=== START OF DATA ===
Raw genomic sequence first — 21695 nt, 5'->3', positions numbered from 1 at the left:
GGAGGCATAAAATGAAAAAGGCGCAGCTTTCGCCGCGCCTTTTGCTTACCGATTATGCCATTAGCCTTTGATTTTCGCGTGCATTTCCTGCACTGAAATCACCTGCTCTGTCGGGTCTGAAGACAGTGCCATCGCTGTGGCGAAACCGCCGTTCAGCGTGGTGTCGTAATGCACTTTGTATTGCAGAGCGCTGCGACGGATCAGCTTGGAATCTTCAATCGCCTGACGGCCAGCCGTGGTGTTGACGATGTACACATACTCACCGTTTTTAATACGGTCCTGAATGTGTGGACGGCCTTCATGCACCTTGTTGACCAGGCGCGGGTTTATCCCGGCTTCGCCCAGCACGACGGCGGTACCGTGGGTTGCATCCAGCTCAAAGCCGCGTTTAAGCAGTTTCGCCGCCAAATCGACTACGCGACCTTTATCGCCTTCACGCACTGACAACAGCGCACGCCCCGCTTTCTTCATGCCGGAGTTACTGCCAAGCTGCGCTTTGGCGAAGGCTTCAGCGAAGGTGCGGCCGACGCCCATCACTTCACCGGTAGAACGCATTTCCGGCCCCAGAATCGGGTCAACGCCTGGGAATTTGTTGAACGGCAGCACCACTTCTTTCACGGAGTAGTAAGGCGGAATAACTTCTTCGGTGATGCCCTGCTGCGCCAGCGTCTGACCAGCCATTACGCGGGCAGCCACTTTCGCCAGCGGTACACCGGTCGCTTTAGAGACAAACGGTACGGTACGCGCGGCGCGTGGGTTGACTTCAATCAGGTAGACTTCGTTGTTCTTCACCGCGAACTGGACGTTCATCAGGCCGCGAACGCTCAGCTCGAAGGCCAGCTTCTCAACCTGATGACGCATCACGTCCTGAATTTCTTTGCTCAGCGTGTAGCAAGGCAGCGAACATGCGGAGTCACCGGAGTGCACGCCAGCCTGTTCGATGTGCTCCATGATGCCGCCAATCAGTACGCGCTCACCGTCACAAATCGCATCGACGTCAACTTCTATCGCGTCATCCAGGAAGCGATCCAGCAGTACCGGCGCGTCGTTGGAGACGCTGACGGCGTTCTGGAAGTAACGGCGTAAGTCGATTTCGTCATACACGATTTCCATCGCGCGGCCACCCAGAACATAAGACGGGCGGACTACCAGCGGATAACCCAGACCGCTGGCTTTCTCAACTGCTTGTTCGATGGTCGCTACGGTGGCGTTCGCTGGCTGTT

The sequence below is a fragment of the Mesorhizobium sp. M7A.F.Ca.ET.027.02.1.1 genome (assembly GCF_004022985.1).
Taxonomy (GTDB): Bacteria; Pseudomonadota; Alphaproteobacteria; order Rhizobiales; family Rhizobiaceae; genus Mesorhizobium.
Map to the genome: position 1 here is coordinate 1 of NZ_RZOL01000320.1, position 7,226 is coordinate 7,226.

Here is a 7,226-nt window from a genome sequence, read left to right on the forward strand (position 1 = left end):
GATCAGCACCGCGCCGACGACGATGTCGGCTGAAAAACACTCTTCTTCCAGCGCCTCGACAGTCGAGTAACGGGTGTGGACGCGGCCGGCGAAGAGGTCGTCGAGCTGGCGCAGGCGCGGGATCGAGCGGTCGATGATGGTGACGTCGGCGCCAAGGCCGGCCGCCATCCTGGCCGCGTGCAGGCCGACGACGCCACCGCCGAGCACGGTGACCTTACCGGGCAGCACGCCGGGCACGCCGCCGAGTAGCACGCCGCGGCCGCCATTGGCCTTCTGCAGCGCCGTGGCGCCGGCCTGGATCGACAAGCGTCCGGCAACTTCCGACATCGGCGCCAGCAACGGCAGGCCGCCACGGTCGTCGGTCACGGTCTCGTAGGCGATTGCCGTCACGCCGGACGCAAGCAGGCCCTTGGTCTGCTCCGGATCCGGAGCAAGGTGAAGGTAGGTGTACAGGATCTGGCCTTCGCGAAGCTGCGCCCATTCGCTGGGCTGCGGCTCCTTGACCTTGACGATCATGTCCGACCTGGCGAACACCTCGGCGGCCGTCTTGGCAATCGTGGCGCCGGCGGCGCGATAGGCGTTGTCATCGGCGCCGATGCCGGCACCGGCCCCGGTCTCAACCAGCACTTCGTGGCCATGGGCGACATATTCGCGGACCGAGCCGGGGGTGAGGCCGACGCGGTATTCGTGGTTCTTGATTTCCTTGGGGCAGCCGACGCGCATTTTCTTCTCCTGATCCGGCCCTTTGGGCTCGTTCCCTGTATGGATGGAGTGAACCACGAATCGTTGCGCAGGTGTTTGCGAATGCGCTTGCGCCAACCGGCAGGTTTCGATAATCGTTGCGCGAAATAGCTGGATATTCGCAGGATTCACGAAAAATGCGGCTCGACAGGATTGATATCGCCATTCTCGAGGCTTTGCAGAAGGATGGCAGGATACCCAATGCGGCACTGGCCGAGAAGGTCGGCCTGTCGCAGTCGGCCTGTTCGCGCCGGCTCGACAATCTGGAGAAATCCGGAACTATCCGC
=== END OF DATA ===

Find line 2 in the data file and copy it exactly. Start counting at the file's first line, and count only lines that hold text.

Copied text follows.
GGAGGCATAAAATGAAAAAGGCGCAGCTTTCGCCGCGCCTTTTGCTTACCGATTATGCCATTAGCCTTTGATTTTCGCGTGCATTTCCTGCACTGAAATCACCTGCTCTGTCGGGTCTGAAGACAGTGCCATCGCTGTGGCGAAACCGCCGTTCAGCGTGGTGTCGTAATGCACTTTGTATTGCAGAGCGCTGCGACGGATCAGCTTGGAATCTTCAATCGCCTGACGGCCAGCCGTGGTGTTGACGATGTACACATACTCACCGTTTTTAATACGGTCCTGAATGTGTGGACGGCCTTCATGCACCTTGTTGACCAGGCGCGGGTTTATCCCGGCTTCGCCCAGCACGACGGCGGTACCGTGGGTTGCATCCAGCTCAAAGCCGCGTTTAAGCAGTTTCGCCGCCAAATCGACTACGCGACCTTTATCGCCTTCACGCACTGACAACAGCGCACGCCCCGCTTTCTTCATGCCGGAGTTACTGCCAAGCTGCGCTTTGGCGAAGGCTTCAGCGAAGGTGCGGCCGACGCCCATCACTTCACCGGTAGAACGCATTTCCGGCCCCAGAATCGGGTCAACGCCTGGGAATTTGTTGAACGGCAGCACCACTTCTTTCACGGAGTAGTAAGGCGGAATAACTTCTTCGGTGATGCCCTGCTGCGCCAGCGTCTGACCAGCCATTACGCGGGCAGCCACTTTCGCCAGCGGTACACCGGTCGCTTTAGAGACAAACGGTACGGTACGCGCGGCGCGTGGGTTGACTTCAATCAGGTAGACTTCGTTGTTCTTCACCGCGAACTGGACGTTCATCAGGCCGCGAACGCTCAGCTCGAAGGCCAGCTTCTCAACCTGATGACGCATCACGTCCTGAATTTCTTTGCTCAGCGTGTAGCAAGGCAGCGAACATGCGGAGTCACCGGAGTGCACGCCAGCCTGTTCGATGTGCTCCATGATGCCGCCAATCAGTACGCGCTCACCGTCACAAATCGCATCGACGTCAACTTCTATCGCGTCATCCAGGAAGCGATCCAGCAGTACCGGCGCGTCGTTGGAGACGCTGACGGCGTTCTGGAAGTAACGGCGTAAGTCGATTTCGTCATACACGATTTCCATCGCGCGGCCACCCAGAACATAAGACGGGCGGACTACCAGCGGATAACCCAGACCGCTGGCTTTCTCAACTGCTTGTTCGATGGTCGCTACGGTGGCGTTCGCTGGCTGTT